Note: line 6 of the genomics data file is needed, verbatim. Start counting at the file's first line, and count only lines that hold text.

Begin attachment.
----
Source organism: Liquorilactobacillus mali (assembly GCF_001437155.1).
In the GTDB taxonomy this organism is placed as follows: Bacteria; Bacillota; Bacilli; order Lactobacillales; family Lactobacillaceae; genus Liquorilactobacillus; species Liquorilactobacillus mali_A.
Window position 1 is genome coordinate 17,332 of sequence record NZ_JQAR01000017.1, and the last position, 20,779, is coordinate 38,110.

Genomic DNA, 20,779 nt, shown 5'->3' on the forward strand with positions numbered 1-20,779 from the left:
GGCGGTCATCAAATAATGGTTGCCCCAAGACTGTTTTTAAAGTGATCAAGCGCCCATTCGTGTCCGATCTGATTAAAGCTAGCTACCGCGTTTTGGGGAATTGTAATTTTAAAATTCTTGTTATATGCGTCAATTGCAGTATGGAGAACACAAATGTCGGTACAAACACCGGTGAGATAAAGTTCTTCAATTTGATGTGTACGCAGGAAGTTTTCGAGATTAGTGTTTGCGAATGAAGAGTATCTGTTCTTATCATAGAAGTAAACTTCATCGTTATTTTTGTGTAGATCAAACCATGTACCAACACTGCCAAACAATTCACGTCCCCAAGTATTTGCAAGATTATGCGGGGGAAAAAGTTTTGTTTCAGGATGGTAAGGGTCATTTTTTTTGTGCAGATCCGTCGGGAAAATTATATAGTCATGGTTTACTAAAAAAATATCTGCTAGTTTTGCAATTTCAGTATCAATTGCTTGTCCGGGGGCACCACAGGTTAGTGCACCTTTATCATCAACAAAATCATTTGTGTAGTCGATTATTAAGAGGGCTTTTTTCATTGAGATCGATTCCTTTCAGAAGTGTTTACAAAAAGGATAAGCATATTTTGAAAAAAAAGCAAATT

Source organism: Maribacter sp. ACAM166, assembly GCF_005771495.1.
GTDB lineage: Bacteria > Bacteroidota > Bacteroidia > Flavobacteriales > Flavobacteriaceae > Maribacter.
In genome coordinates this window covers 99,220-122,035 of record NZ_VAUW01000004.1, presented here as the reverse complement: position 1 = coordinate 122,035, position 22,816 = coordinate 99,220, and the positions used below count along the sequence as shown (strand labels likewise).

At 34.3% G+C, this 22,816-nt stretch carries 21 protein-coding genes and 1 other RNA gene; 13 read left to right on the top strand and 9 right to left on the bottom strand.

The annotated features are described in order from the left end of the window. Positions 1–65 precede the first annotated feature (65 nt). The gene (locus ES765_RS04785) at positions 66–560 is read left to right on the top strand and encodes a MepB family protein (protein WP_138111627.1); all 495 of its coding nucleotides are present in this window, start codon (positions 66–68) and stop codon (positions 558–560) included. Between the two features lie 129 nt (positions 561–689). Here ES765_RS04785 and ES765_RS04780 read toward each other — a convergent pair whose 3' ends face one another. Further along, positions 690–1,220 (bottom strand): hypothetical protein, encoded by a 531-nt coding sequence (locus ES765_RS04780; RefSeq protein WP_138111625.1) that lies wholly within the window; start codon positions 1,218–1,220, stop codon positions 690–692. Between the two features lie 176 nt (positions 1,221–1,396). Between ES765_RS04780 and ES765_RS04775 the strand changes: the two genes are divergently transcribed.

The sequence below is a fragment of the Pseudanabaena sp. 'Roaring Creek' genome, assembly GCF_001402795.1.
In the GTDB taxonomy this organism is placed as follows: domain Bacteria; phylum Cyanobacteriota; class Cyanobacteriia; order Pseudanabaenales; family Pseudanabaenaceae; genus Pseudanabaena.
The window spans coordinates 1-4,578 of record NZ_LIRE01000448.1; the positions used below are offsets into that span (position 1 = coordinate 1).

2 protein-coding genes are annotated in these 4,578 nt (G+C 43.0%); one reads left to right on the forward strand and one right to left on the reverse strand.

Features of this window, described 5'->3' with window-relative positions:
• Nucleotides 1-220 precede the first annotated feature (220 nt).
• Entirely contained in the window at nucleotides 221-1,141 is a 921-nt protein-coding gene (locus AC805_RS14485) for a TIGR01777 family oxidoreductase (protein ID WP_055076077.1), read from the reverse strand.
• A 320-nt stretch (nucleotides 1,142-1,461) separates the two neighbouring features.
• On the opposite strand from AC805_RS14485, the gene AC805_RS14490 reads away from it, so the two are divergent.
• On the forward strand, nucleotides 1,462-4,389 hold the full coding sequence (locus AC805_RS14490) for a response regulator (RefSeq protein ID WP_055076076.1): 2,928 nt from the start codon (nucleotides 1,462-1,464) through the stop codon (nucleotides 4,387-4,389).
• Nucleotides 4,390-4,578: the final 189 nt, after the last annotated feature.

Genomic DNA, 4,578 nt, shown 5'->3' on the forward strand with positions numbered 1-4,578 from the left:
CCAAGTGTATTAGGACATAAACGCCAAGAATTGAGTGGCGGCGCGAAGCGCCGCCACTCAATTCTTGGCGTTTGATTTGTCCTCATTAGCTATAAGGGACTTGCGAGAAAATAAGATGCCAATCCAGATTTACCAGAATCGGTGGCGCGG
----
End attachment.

Source organism: Maribacter sp. ACAM166, assembly GCF_005771495.1.